Coolant Issues Force Partial Shutdown Of ISS
A malfunction and potential coolant link on the International Space Station (ISS) forced the crew to disable some non-critical systems, the Associated Press (AP), the Washington Post and other media outlets have reported.
“Earlier Wednesday, the pump module on one of the space station’s two external cooling loops automatically shut down when it reached pre-set temperature limits,” NASA officials said in a statement late Wednesday. “These loops circulate ammonia outside the station to keep both internal and external equipment cool.”
“The flight control teams worked to get the cooling loop back up and running, and they suspect a flow control valve actually inside the pump module itself might not be functioning correctly,” the US space agency added. “Some non-critical systems have been powered down inside the Harmony node, the Kibo laboratory and the Columbus laboratory while the teams work to figure out what caused the valve to not function correctly and how to fix it.”
Agency spokesman Kelly Humphries told AP’s Seth Borenstein that the problem could ultimately be a concern, but the issue is not serious at this time. NASA engineers are currently attempting to determine whether the issue was a software problem, or if it was the result of hardware issues.
According to FoxNews.com, there was no immediate danger to the six crew members (three Russians, two Americans and one Japanese) currently stationed on the orbiting laboratory. Humphries said at this point, it is too early to tell whether or not a spacewalk might be necessary in order to correct the problem.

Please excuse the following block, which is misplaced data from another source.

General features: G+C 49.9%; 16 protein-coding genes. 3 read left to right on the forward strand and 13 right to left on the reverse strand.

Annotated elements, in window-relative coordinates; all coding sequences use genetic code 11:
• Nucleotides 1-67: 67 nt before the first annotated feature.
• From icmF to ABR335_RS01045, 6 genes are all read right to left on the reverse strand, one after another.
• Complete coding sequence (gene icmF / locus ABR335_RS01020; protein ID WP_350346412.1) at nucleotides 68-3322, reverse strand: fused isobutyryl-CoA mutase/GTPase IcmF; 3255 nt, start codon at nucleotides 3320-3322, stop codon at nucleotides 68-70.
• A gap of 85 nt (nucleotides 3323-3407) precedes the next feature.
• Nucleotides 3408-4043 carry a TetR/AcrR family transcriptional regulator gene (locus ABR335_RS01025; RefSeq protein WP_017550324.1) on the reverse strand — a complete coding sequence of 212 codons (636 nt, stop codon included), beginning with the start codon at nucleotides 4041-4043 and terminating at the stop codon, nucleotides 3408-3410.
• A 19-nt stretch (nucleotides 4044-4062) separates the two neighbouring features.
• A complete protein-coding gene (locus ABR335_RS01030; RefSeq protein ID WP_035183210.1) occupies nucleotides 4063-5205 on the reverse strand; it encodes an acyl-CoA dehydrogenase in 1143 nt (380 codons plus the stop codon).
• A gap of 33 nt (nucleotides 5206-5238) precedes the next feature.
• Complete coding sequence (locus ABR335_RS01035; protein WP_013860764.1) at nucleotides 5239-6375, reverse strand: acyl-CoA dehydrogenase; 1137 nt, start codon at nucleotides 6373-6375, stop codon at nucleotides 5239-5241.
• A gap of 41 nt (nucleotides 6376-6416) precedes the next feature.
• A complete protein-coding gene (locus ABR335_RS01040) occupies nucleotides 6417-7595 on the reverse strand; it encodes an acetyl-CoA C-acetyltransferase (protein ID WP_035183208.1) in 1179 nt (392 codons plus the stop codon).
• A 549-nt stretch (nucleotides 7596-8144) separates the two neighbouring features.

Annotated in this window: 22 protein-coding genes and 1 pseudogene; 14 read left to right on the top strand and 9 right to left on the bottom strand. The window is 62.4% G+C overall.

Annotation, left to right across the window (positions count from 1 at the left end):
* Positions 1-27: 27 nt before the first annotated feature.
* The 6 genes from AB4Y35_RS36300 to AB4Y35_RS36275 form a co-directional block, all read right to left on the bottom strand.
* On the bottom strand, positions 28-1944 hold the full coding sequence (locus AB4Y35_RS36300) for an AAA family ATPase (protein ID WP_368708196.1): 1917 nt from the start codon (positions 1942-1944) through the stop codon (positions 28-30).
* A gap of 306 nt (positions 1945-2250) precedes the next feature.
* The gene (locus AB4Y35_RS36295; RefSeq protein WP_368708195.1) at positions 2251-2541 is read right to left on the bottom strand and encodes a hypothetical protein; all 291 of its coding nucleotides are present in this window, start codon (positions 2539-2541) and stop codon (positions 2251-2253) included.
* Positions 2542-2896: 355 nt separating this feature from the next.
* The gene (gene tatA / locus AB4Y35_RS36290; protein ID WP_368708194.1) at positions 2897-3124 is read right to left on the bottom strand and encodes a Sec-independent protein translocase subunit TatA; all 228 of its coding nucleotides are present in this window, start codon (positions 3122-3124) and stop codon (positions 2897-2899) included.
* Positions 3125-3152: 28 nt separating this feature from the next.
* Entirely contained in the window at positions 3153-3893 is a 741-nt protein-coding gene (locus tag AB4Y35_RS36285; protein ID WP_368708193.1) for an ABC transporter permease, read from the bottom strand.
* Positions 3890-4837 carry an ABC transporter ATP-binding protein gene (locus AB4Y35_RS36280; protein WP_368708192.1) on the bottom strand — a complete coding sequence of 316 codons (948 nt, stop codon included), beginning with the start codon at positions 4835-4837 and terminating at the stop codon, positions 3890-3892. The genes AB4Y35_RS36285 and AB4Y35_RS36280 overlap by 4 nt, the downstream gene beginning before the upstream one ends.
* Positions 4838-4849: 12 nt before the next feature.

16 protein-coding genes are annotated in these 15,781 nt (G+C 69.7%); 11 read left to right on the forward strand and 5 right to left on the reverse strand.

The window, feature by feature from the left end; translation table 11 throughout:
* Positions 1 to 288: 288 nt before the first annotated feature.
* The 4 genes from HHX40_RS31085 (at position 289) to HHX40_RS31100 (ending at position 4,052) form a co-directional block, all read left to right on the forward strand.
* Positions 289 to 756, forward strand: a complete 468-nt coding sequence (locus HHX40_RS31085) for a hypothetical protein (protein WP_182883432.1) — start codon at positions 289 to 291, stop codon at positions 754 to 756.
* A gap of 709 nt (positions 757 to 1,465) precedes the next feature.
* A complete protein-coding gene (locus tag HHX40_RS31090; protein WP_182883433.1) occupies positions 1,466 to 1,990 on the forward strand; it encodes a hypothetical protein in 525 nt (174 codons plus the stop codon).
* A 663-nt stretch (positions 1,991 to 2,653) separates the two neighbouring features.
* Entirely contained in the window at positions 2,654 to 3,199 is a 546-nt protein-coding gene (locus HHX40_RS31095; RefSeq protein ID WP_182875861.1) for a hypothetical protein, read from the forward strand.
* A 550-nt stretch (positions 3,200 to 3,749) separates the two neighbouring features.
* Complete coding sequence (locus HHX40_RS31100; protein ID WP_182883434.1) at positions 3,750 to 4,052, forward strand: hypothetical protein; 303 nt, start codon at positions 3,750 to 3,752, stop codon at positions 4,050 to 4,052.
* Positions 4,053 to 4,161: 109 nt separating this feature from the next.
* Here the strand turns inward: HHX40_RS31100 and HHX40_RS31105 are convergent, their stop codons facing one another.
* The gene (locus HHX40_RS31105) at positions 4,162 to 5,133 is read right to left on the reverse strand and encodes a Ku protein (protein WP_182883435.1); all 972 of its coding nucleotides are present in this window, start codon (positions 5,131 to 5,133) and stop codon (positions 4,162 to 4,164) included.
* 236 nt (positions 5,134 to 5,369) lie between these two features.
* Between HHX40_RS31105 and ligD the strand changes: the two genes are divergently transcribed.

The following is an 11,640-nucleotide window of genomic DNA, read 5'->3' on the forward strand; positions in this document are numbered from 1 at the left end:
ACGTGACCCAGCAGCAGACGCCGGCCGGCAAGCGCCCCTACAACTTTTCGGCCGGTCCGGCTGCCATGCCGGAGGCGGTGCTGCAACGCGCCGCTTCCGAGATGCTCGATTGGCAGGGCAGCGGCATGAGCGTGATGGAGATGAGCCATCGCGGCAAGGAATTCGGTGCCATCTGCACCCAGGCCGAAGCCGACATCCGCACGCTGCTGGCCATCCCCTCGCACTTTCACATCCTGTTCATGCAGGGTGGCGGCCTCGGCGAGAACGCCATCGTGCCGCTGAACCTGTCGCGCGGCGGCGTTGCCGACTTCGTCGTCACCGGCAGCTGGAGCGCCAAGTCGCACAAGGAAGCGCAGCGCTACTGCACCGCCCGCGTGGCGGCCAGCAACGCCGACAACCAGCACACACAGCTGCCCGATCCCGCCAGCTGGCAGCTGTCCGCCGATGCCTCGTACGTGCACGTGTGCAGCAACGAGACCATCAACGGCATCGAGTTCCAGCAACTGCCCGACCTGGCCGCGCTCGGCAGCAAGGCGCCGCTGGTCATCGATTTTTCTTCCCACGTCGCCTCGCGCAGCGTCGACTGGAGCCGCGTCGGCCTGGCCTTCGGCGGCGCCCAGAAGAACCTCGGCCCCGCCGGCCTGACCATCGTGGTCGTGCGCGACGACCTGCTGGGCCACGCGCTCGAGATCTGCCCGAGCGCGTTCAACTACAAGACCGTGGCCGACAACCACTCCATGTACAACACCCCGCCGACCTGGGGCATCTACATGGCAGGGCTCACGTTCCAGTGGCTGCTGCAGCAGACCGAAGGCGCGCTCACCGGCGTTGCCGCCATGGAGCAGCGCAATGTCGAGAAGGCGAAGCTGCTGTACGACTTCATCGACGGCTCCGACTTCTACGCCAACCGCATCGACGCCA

In the meantime, NASA officials said the space station will be able to remain in its current configurations while engineers work on a fix, The Guardian reported on Wednesday. That process could take up to two weeks. A coolant leak that occurred back in May required a pair of astronauts to take part in a spacewalk to fix the problem, they added.
“Engineers suspect a valve inside the pump was faulty and ground controllers moved electrical power supplies to the other cooling loop,” FoxNews.com said, noting that the information came from NASA spokesman Bob Jacobs. “These loops circulate ammonia outside the station to keep equipment inside and outside cool. The crew was reported to be preparing to begin a normal sleep shift while experts on the ground collect more data and consider what troubleshooting activities may be needed.”